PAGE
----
musica Dei donum
Georg Philipp TELEMANN (1681 - 1767): Brockes-Passion (Der für die Sünde der Welt leidende und sterbende Jesus) (TWV 5,1)
Birgitte Christensen (Gläubige Seele, 3. Magd, Maria, Tochter Zion), Lydia Teuscher (Gläubige Seele, 2. Magd, Tochter Zion), soprano;
Marie-Claude Chappuis (Gläubige Seele, Judas, 1. Magd), mezzosoprano;
Donát Havár (Gläubige Seele, Hauptmann, Petrus, Pilatus), Daniel Behle (Evangelist, Gläubige Seele), tenor;
Johannes Weisser (Gläubige Seele, Jesus), baritone
RIAS Kammerchor; Akademie für Alte Musik Berlin
Dir: René Jacobs
rec: March 2008, Berlin, Teldex Studio
Harmonia mundi - HMC 902013.14 (2 CDs) (© 2009) (2.19'51")
When Johann Sebastian Bach performed his St Matthew Passion in Leipzig some from the audience complained about the operatic character of the work. Obviously they had never heard the Brockes-Passion which Telemann first performed in Frankfurt am Main in 1716. It shows the theatrical instinct of Telemann, who also composed a considerable number of operas, most of which are still waiting to be rediscovered.
Bach's Passions were among the last specimens of a genre which was about to vanish. The 18th century experienced a new kind of Passion music: the Passion oratorio. Whereas the text of the Gospels was the core of the traditional oratorio Passion, the new fashion was to replace this text with a paraphrase. The arias were meant as comment and meditation about the events unfolding. One of the most popular librettos for this kind of Passion was Der für die Sünden der Welt gemarterte und sterbende Jesus (Jesus who suffered and died for the sins of the world) written by Barthold Heinrich Brockes. The libretto was published in 1712, and that same year it was set to music by Reinhard Keiser, like Brockes a citizen of Hamburg. In 1716 not only Telemann, but also Handel - who was already living and working in England at the time - set the libretto, and in 1717 another composer from Hamburg, Johann Mattheson, composed a Brockes-Passion. The latter performed all four in Holy Week of 1719 in the refectory of Hamburg Cathedral. This church was a kind of sanctuary in Hamburg because it was not under the supervision of the city council. Brockes' text was of a dramatic nature and offered a composer much opportunity to write in an operatic style. And that kind of Passion music was certainly not approved of by the ecclesiastical authorities.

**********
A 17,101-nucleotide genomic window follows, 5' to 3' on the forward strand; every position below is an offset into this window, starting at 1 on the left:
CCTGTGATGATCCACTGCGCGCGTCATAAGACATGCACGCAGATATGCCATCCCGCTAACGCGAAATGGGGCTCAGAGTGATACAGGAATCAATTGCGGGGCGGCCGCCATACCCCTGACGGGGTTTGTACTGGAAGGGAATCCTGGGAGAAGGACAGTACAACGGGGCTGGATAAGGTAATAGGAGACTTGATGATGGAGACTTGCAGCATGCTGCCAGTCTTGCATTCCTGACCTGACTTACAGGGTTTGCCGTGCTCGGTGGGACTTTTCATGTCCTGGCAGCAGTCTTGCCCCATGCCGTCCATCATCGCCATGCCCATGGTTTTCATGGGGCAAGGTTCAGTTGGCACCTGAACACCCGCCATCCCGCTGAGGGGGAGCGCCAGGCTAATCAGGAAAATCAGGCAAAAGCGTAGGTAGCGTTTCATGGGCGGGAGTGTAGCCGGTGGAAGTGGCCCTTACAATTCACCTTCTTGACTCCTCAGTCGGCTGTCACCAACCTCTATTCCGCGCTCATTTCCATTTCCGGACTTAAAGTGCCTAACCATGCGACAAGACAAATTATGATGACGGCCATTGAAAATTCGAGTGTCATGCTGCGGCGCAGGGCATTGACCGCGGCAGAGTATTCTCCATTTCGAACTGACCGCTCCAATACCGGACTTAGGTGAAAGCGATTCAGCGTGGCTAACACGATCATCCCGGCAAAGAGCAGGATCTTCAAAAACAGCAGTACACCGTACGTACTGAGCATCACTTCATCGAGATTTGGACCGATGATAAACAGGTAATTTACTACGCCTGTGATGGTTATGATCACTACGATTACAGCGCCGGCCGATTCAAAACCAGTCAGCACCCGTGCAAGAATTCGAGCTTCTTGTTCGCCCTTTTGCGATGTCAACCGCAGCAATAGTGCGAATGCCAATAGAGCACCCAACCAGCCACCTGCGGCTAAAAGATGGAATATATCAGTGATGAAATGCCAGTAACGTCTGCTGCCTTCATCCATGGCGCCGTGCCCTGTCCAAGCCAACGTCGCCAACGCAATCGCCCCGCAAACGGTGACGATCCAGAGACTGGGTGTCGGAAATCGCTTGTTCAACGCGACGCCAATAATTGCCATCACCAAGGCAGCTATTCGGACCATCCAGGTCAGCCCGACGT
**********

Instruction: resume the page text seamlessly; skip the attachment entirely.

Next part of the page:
Johann Mattheson was also the one who described this kind of compositions as 'sacred operas'. That is spot on as far as Telemann's setting of Brockes' libretto is concerned. Everything here is aimed at getting the audience emotionally involved in the story of Jesus' Passion. The language is drastic and leaves hardly anything to the imagination. The gory details are not hidden in any way - on the contrary. In addition all the characters in the story have their own arias and accompanied recitatives, even Jesus. Brockes goes so far as to include a duet between Jesus at the cross and his mother Mary. It is easy to understand that such Passion oratorios were more and more performed outside the church, as public concerts during Passiontide. It is also understandable that Bach only included some parts of Brockes' text in his St John Passion, and then mostly with some editorial changes.
René Jacobs is mainly known for his performances and recordings of operas from the 17th and 18th centuries. He has recorded Telemann's opera Orpheus some years ago, and his interest in his Brockes-Passion doesn't come as a surprise. Two years ago he has directed some live performances, and now it is available on disc. It is not a complete performance, though. Several arias and some recitatives have been cut "for reasons of dramatic coherence", as the booklet says. What is it with interpreters that they think to know better than the composer? It is probably a convenient coincidence that the cuts made it possible to record the whole work on just two discs.